Reavie, 5'9" and not a long hitter, relied on finesse and accuarcy rather than power.
OAKVILLE, Ontario (AP) -- The Small Unit came up big in the Canadian Open.
Chez Reavie, proudly sporting an Arizona Diamondbacks logo on his light blue shirt, won the national championship Sunday for his first PGA Tour title, closing with a 1-under 70 in near-perfect conditions for a three-stroke victory over Billy Mayfair.
At a generously listed 5-foot-9, the 26-year-old former Arizona State player picked up the Small Unit moniker in a joking reference to Randy Johnson, the 6-foot-10 Diamondbacks pitcher known as the Big Unit.
Also in contrast to Johnson, Reavie relies on finesse rather than power. The short-hitter was on the mark all week at rain-softened Glen Abbey, hitting 44 of 56 fairways in regulation and 54 of 72 greens. The accurate play was a big factor, with the players allowed to use preferred lies in the fairways all four days.
Playing his sixth straight week on the tour, Reavie finished at 17-under 267. He earned $900,000 and spots the next two weeks in the World Golf Championships-Bridgestone Invitational and PGA Championship.
Mayfair, also a former Arizona State player, shot a 68. Sean O'Hair (68) and Steve Marino (70) tied for third at 13 under, and Canadian star Mike Weir (69) was another stroke back along with Nicholas Thompson (69) and Scott McCarron (71).
"I enjoyed it. I played well this week," said Weir, skipping the WGC event next week after a tiring two-week stretch at the British Open and Glen Abbey.
"It has been exhausting," Weir said.
Anthony Kim, a two-time winner this year coming off a seventh-place tie in the British Open, began the round a stroke back, but followed his third-round 64 with a 75 to tie for eighth at 11 under. The 23-year-old American would have moved into the top 10 in the world rankings with a victory.
After finishing off a third-round 68 early Sunday to take a one-stroke lead, Reavie got off to a slow start in the afternoon with bogeys on Nos. 1 and 3. He got a stroke back with a birdie on No. 4 and broke away from the field in the middle of the round.
The 26-year-old PGA Tour rookie made a 9-foot birdie putt on the par-4 ninth after Kim holed a 15-footer, then made a 30-foot birdie putt on No. 10 to get to 17 under -- three strokes ahead of Kim and four in front of McCarron.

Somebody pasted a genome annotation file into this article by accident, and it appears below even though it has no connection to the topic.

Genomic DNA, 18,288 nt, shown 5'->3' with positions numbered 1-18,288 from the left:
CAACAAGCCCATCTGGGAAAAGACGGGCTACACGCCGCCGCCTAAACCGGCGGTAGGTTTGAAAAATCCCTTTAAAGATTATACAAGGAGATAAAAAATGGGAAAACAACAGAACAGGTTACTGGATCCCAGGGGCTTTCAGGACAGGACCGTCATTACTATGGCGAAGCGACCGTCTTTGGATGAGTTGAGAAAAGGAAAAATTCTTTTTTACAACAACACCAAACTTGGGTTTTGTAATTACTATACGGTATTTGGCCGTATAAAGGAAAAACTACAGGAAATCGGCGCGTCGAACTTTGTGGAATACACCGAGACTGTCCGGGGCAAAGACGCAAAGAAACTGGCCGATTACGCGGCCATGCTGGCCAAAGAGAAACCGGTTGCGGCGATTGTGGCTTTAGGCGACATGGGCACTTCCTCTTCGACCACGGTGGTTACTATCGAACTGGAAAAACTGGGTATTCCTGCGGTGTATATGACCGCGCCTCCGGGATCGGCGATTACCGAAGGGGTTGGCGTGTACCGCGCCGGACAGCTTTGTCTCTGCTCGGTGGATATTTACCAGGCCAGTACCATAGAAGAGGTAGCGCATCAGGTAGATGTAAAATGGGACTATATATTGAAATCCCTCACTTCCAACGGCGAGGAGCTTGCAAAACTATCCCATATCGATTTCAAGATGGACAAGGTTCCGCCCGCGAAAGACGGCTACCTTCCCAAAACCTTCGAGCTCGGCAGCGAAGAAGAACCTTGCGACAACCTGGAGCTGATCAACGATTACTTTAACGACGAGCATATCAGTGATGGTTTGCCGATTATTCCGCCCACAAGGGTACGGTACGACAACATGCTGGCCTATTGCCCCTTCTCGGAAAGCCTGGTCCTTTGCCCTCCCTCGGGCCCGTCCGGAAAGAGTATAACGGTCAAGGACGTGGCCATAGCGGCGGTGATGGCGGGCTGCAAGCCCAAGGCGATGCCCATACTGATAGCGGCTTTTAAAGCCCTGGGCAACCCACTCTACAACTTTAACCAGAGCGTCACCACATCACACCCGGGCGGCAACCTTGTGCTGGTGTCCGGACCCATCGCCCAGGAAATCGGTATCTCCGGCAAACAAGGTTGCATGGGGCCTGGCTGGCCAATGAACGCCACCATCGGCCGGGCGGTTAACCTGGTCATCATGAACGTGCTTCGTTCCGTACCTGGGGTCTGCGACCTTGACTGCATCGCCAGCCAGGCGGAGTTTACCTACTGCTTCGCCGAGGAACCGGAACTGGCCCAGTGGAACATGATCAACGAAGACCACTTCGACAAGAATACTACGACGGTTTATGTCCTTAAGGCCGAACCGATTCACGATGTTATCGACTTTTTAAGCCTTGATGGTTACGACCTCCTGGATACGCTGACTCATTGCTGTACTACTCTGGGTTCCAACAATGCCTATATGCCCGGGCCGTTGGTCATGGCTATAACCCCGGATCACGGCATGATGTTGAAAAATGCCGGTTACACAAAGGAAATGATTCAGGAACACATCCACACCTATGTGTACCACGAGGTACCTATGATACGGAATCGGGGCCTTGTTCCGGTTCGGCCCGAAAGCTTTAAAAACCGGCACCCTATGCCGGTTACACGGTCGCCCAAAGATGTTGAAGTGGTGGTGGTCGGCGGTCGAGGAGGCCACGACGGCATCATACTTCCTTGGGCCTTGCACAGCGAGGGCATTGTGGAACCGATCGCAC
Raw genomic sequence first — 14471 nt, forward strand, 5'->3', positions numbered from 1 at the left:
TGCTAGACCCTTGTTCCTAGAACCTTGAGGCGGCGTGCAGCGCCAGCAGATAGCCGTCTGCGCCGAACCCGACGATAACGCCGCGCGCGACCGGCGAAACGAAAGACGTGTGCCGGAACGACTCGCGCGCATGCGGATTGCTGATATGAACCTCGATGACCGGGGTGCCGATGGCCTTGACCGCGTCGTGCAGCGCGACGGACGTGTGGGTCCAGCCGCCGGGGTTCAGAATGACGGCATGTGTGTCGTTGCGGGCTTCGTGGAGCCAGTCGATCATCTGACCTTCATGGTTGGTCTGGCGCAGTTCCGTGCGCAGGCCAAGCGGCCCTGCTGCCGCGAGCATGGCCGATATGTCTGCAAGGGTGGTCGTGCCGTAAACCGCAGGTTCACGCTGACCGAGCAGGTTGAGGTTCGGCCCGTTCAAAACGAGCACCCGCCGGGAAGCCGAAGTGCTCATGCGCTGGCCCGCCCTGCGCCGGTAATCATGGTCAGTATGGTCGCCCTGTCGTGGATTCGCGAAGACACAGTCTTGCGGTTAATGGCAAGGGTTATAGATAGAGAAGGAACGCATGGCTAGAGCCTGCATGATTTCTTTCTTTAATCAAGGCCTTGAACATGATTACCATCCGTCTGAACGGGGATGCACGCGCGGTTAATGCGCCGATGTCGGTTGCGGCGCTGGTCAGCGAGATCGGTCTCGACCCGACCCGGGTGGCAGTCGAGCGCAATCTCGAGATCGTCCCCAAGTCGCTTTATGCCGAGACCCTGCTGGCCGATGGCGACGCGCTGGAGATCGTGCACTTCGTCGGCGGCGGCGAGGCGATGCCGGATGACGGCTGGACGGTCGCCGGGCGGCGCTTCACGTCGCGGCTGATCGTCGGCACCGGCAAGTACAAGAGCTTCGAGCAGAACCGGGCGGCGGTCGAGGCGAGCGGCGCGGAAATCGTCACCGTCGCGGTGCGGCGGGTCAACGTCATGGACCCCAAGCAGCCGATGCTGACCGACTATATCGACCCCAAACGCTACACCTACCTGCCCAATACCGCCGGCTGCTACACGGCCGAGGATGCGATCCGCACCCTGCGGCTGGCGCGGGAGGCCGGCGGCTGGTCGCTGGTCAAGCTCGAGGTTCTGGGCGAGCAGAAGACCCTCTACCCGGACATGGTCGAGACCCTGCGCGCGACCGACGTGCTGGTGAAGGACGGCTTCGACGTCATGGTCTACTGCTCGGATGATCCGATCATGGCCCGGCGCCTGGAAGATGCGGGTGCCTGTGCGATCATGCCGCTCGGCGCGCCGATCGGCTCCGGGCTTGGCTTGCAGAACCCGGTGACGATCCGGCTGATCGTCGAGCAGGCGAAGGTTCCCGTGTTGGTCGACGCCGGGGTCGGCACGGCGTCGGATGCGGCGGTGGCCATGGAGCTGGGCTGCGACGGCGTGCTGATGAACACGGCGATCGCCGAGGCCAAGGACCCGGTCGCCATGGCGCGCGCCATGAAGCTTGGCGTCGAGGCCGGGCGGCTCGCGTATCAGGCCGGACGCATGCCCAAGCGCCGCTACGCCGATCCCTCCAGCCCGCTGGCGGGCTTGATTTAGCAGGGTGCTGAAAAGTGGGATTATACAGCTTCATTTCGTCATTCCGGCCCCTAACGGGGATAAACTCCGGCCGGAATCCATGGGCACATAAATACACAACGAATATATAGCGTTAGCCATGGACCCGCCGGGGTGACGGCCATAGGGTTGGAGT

On the downhill par-4 11th, Reavie escaped with a par after barely clearing raging 16-Mile Creek with his approach from an awkward stance in a right-side fairway bunker. Chipping from deep rough between the creek and green, he hit his third shot to 1½ feet.
Kim bogeyed the hole after missing the fairway to the left and having to hit out sideways into the fairway, leaving Reavie four shots clear.
Reavie three-putted for bogey on the par-5 13th, then made four straight pars before putting a fitting end to his breakthrough week with a 12-foot birdie putt on the par-5 18th, his second birdie of the day in the hole.
Reavie returned to the course early Sunday to finish the final two holes of the third round. After two-putting for par from the fringe on 17, he regained the lead with a tap-in birdie on 18 for a 68.
Reavie, the Knoxville Open winner last year on the Nationwide Tour, played 33 holes in 13 under Friday, shooting 65-64 for a three-stroke lead after the completion of the suspended second round Saturday morning.
Divots:@ Jim Furyk, the winner in 2006 at Hamilton and 2007 at Angus Glen, shot a 70 to tie for 14th at 9 under. "All in all, it was a decent week," Furyk said. "I feel my game's in a decent spot, but I'm a little frustrated." ... The tournament will return to Glen Abbey in 2009. The 2010 event is set for St. George's in Toronto.